Let the hair-splitting and flip-flopping begin.
Watch how fast the White House will backtrack from its position that health reforms insurance mandate really does not levy a tax, but a penalty, on taxpayers if they dont buy health insurance by 2014.
Continue Reading Below
For the first time, the government will be forcing Americans to buy something, health insurance, via the reform bill's mandate if they don't have health insurance. If they don't buy health insurance, the new law says the government will slap them with a penalty.
The U.S. Court of Appeals for the 11th Circuit in Atlanta ruled today that health reforms mandate that all Americans buy health insurance by 2014 or pay a fine was an unconstitutional exercise of federal power. It did not strike down the rest of the law.
And here's the deal. So far, none of the six judges on the appeals court level who have been asked so far to weigh in on the constitutionality of health reform have accepted the government's argument that the individual mandate is justified due to Congress's constitutional power to tax.
And here's where the flip-flopping could begin, on tiny, hair-splitting words, words upon which health reform hangs in the balance.
The Justice Dept. last summer argued that health reforms insurance mandate was really a tax and not a penalty.
That contradicted what the Administration and Democrats in Congress had said, that the mandate was actually a "penalty" and not a tax when they passed the law last year.
The Administration and Congress had specifically chosen not to call the penalty a tax in the law at that time.
Nor did the Congress say it was exercising its constitutional power to tax in enacting the individual mandate.
Calling the mandate a tax would have been a violation of President Barack Obama's pledge not to raise taxes on the middle class, meaning, any individual making under $200,000 per year, notes FOX News analyst James Farrell (on top of the estimated $438 billion in taxes in the reform bill).
With the new mandate, the White House and Democrats, even though they heatedly denied it, were creating a new tax.
When ABCs George Stephanopoulos asked the President in an interview if the mandate penalty fit the dictionary definition of a tax, the President replied, I absolutely reject that notion.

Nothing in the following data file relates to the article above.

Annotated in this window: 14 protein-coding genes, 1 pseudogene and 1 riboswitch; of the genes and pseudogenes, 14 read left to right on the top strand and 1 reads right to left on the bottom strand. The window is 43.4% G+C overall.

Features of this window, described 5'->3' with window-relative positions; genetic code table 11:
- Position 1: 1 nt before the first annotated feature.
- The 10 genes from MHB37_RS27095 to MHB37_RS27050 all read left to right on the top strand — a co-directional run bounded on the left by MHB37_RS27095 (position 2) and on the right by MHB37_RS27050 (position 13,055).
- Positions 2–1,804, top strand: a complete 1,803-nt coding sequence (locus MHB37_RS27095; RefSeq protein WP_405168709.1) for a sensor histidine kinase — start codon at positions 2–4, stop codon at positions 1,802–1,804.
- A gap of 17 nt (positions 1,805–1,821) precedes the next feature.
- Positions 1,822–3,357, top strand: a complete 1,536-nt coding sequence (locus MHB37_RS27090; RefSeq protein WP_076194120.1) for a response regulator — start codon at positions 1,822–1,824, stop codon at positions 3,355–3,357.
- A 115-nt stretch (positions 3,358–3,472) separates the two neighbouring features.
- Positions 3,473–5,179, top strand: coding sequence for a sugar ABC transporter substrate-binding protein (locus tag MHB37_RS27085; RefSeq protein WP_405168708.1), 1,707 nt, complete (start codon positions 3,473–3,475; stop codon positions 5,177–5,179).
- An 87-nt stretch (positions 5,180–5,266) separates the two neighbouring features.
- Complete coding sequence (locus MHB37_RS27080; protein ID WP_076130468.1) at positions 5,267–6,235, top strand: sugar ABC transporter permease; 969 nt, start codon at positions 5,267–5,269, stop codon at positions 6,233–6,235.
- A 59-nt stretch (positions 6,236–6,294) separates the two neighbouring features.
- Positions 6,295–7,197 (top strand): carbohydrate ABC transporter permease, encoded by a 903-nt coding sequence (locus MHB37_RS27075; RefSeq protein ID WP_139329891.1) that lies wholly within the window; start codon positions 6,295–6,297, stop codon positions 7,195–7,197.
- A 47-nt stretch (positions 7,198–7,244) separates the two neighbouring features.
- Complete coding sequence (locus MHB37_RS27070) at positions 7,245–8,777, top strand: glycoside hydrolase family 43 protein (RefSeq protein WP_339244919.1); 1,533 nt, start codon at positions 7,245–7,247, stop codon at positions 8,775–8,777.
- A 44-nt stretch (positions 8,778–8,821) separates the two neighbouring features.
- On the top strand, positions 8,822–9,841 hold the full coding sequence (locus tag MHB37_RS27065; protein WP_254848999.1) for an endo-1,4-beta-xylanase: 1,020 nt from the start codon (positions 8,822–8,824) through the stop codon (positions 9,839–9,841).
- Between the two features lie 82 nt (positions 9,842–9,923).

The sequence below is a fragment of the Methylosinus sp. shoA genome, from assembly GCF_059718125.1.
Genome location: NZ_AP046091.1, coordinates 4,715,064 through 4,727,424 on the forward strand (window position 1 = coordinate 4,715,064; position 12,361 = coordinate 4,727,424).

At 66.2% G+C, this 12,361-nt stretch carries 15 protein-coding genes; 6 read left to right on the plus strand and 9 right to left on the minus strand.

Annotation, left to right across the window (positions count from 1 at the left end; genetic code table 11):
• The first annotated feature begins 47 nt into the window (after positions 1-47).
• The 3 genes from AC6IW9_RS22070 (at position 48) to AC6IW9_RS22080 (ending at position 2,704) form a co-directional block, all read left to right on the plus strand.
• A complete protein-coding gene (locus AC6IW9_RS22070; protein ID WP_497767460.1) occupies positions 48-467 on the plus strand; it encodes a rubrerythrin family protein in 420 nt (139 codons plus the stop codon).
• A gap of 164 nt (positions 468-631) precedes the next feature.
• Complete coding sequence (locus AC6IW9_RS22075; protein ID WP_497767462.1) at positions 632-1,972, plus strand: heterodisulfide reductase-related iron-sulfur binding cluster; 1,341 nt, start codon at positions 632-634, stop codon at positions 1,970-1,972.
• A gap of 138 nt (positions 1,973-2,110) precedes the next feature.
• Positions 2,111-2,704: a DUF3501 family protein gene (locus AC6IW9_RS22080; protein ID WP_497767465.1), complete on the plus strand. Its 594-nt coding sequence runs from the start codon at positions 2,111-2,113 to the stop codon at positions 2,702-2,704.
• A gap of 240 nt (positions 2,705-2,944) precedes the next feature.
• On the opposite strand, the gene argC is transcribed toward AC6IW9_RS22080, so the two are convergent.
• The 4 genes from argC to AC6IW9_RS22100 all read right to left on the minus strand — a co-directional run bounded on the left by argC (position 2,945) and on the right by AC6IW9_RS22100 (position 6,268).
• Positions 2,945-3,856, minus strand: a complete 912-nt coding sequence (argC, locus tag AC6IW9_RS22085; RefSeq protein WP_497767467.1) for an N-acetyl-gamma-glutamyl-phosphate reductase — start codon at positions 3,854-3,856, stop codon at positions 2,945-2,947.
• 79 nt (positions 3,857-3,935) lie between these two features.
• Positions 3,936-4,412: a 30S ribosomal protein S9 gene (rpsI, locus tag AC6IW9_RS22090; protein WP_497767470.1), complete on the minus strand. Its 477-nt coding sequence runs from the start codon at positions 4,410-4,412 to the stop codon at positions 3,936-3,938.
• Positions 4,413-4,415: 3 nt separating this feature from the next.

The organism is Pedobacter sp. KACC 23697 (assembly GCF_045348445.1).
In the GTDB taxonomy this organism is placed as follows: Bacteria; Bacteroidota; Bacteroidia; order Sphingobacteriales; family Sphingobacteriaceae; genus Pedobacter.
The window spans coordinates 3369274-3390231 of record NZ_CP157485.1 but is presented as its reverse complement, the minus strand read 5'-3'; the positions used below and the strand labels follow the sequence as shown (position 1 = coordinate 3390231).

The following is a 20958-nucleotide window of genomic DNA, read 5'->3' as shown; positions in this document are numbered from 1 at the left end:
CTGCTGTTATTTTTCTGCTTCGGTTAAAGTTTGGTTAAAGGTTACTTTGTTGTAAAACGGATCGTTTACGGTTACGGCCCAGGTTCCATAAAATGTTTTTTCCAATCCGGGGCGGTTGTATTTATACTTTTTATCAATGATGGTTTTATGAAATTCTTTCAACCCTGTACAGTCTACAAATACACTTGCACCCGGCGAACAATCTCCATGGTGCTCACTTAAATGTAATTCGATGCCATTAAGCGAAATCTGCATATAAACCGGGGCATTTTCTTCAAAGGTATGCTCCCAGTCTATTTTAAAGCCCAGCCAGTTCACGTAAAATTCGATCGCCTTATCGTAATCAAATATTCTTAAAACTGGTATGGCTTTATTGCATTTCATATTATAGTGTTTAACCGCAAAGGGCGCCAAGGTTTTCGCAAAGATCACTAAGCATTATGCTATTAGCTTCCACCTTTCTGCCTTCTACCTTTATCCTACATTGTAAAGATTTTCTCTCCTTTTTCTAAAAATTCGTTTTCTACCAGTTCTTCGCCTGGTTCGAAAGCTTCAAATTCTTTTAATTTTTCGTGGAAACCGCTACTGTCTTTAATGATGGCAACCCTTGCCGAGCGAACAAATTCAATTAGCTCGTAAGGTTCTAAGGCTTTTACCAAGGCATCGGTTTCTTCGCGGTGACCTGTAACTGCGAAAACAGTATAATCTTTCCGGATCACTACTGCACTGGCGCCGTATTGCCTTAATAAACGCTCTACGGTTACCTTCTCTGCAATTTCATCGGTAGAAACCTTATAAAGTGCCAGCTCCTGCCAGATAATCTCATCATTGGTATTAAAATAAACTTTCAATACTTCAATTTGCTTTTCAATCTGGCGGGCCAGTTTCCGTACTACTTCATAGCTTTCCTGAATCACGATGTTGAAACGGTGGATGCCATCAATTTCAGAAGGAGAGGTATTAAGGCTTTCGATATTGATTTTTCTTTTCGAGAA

But in a brief it filed last summer defending health reform, the Justice Department under President Obama said the mandate is a valid exercise of Congresss power to impose taxes. The Justice Dept. also argued that Congress can use its constitutional power to tax even for purposes that would exceed its powers under other provisions of the Constitution.
Justice also said that for more than 100 years, the U.S. Supreme Court has upheld that Congress can tax activities that it cannot reach via its constitutional power to regulate commerce.
And the Justice Dept. argued the penalty is a tax because it will raise a lot of federal revenue, about $4 billion a year by 2017, says to the nonpartisan Congressional Budget Office.
Justice noted that health reform altered the tax code to take into account the IRSs powers to collect and impose the penalty, as well as the fact that the reform bill says taxpayers must report it on their tax returns as an addition to income tax liability.
But the federal appeals court in Atlanta ruled that Congresss power to tax still does not provide an alternative constitutional basis for upholding this unprecedented individual mandate. In fact, judicial experts note that Congress's power to tax is even more sweeping than the federal power to regulate interstate commerce, which the Administration argues supports the health reform mandate.
The latest ruling upholding a challenge to reform by a group of 26 states counters a decision that upholds the mandates constitutionality in June by the federal appeals court in Cincinnati.